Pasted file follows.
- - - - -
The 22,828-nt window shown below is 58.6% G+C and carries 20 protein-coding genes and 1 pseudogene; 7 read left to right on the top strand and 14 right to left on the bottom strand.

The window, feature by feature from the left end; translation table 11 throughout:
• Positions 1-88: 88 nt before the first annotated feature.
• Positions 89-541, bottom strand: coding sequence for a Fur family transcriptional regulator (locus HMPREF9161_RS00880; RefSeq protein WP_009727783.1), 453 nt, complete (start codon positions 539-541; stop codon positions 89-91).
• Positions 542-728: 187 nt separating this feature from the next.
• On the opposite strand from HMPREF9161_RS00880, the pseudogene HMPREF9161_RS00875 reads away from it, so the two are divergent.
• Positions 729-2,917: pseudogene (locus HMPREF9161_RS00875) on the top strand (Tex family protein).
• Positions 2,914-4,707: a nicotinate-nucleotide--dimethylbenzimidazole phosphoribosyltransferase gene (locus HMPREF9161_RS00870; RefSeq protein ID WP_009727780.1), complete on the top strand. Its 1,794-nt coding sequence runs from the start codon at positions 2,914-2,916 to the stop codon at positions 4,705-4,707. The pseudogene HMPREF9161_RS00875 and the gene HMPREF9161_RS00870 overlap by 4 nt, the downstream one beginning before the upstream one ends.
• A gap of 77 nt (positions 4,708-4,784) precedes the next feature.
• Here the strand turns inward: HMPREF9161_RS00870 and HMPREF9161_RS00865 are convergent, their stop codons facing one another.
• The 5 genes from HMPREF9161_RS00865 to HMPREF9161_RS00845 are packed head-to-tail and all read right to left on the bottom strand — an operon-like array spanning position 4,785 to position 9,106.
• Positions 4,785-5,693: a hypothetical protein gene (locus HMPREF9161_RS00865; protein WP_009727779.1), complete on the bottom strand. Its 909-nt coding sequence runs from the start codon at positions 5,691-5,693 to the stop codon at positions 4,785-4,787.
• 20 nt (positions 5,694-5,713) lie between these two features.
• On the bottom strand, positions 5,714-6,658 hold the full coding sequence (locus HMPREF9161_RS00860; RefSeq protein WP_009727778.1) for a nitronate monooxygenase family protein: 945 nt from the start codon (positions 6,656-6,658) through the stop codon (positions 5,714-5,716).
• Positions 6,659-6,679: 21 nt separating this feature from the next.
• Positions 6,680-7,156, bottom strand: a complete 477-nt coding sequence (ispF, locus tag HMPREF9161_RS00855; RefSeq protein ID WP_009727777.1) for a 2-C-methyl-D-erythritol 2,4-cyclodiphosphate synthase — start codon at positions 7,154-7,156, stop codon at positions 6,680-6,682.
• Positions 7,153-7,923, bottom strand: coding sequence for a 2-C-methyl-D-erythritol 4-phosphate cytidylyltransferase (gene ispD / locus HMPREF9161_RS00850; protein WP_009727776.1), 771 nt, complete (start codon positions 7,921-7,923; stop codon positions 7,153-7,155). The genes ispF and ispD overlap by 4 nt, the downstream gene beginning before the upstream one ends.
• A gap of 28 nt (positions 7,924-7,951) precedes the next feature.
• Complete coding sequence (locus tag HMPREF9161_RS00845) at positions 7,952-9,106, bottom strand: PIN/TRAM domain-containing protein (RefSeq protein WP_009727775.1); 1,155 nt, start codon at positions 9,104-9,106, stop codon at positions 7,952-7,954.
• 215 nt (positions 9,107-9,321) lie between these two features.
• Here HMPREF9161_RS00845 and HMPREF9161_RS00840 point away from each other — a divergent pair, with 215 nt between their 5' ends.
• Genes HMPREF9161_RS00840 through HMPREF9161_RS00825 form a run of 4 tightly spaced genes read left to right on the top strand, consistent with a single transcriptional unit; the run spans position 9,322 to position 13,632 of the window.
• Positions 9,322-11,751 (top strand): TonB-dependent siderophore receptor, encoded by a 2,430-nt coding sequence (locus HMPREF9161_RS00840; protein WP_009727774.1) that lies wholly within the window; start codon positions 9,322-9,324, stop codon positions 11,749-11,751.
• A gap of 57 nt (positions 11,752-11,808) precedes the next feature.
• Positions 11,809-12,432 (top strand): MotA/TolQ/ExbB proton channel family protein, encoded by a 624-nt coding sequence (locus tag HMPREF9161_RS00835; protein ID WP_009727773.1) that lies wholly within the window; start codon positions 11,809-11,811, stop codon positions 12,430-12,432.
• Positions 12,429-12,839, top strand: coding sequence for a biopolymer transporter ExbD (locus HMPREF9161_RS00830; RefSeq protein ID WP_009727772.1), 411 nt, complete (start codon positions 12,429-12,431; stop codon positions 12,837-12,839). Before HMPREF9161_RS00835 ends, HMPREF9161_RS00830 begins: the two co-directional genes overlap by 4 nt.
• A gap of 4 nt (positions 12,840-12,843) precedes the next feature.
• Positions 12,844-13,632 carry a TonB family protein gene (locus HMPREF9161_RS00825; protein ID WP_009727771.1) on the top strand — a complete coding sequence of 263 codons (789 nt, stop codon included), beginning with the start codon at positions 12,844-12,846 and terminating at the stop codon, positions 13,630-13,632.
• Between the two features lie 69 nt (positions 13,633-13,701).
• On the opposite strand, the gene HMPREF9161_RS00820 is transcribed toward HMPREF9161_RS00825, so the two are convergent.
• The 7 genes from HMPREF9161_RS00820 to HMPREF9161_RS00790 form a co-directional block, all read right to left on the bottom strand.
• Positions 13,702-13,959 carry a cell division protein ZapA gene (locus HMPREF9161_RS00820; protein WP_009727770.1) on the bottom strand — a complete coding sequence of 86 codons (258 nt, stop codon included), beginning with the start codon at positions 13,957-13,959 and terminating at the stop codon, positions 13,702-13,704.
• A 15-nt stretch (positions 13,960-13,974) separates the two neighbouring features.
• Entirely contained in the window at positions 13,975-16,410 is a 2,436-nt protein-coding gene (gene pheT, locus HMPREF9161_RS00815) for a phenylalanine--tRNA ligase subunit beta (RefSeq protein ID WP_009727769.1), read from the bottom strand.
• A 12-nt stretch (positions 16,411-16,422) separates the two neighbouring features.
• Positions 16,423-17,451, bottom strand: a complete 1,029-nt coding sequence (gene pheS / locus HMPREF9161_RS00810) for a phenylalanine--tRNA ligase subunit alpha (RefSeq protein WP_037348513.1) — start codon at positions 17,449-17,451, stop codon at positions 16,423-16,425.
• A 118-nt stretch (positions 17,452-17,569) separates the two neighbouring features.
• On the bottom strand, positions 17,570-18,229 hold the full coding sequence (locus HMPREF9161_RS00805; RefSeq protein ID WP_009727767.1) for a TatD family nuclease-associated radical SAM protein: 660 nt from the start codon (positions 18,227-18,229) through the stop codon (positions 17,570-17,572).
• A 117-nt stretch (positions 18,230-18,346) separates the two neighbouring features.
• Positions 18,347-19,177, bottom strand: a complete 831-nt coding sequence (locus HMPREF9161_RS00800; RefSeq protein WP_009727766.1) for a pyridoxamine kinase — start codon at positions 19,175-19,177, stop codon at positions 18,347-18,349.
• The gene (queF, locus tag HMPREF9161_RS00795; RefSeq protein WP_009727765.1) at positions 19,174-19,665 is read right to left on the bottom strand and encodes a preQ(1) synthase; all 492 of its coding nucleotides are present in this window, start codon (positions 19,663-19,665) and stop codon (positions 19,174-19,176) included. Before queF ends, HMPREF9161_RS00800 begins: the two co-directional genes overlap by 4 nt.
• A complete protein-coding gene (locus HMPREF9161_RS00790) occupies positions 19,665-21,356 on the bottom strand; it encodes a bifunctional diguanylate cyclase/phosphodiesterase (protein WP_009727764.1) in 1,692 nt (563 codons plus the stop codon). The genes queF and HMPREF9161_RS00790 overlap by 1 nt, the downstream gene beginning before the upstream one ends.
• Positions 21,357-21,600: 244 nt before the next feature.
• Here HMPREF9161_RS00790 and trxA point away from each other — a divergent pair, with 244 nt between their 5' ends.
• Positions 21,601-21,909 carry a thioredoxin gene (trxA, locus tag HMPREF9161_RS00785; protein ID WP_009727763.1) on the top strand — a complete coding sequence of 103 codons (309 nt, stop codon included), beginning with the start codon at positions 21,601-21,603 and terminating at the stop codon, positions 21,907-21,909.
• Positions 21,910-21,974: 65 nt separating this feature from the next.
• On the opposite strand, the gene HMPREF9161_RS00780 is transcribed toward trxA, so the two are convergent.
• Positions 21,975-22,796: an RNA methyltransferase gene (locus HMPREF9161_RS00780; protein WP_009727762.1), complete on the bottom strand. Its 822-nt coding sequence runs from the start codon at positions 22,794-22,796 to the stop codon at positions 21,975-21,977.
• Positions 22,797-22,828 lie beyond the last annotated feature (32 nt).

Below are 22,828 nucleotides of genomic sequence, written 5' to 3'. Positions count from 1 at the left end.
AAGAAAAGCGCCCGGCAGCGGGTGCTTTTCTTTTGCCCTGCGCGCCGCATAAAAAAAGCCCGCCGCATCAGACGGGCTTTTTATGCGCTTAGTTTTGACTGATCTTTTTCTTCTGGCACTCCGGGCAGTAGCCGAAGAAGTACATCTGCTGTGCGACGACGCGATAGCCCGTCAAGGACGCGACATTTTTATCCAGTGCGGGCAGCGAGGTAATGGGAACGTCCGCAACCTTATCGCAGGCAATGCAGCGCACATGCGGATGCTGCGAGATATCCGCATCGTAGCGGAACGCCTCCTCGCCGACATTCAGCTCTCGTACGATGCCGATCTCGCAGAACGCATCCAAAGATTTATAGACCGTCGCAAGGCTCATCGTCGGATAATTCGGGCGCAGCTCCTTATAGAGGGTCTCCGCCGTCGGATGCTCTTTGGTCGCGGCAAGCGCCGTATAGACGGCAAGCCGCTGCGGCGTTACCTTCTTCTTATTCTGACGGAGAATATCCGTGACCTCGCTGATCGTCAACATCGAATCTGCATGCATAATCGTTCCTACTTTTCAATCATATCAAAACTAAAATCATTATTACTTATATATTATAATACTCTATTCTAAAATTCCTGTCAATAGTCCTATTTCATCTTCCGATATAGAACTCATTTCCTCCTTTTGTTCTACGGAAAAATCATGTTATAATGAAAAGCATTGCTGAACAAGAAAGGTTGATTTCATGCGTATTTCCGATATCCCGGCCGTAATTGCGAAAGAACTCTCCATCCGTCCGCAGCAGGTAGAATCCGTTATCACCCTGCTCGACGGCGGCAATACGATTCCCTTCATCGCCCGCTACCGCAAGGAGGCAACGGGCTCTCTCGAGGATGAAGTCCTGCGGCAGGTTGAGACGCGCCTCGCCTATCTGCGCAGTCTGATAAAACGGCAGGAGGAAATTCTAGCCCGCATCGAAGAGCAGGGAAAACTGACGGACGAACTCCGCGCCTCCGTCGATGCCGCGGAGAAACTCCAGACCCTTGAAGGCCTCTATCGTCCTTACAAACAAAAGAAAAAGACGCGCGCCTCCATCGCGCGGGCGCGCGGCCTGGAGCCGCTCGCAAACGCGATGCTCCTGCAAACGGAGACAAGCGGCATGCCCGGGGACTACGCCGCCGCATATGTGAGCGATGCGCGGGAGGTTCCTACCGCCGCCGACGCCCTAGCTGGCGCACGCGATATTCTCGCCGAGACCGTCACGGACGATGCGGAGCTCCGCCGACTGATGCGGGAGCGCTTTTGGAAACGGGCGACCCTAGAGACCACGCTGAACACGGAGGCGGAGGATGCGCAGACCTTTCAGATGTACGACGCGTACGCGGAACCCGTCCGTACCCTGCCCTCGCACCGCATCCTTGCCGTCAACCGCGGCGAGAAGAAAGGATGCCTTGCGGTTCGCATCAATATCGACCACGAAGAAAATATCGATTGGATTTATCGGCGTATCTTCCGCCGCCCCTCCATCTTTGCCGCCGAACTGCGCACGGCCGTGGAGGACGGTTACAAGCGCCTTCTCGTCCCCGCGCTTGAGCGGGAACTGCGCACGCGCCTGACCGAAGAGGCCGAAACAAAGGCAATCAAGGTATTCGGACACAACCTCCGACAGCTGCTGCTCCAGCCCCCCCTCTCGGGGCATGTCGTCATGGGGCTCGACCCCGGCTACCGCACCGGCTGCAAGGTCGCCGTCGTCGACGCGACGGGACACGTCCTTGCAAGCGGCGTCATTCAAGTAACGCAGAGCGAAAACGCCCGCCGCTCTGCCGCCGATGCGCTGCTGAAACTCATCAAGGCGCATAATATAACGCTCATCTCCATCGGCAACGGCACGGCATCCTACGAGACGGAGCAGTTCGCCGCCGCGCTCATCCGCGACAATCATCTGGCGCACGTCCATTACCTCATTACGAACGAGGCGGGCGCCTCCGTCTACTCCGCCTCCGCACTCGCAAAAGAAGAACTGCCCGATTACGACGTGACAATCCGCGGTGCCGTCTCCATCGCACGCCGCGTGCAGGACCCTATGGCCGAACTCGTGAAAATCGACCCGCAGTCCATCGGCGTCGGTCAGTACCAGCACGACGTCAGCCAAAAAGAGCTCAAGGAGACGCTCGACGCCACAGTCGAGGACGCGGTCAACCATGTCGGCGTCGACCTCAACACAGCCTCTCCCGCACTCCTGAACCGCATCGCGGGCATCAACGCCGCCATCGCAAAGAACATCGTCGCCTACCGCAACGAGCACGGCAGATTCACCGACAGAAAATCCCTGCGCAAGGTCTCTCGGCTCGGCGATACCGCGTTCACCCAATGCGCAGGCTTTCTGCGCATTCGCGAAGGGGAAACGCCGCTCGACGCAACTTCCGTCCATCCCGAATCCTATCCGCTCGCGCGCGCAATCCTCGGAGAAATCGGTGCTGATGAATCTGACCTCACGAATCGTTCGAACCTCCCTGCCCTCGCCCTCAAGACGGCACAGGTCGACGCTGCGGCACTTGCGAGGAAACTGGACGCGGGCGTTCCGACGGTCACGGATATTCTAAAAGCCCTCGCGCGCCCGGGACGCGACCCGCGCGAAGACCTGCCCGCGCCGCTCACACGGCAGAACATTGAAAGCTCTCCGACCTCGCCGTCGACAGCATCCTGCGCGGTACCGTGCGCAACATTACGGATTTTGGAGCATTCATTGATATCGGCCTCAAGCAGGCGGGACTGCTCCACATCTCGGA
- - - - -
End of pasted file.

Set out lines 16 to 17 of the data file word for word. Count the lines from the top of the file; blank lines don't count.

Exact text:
• Positions 6,680-7,156, bottom strand: a complete 477-nt coding sequence (ispF, locus tag HMPREF9161_RS00855; RefSeq protein ID WP_009727777.1) for a 2-C-methyl-D-erythritol 2,4-cyclodiphosphate synthase — start codon at positions 7,154-7,156, stop codon at positions 6,680-6,682.
• Positions 7,153-7,923, bottom strand: coding sequence for a 2-C-methyl-D-erythritol 4-phosphate cytidylyltransferase (gene ispD / locus HMPREF9161_RS00850; protein WP_009727776.1), 771 nt, complete (start codon positions 7,921-7,923; stop codon positions 7,153-7,155). The genes ispF and ispD overlap by 4 nt, the downstream gene beginning before the upstream one ends.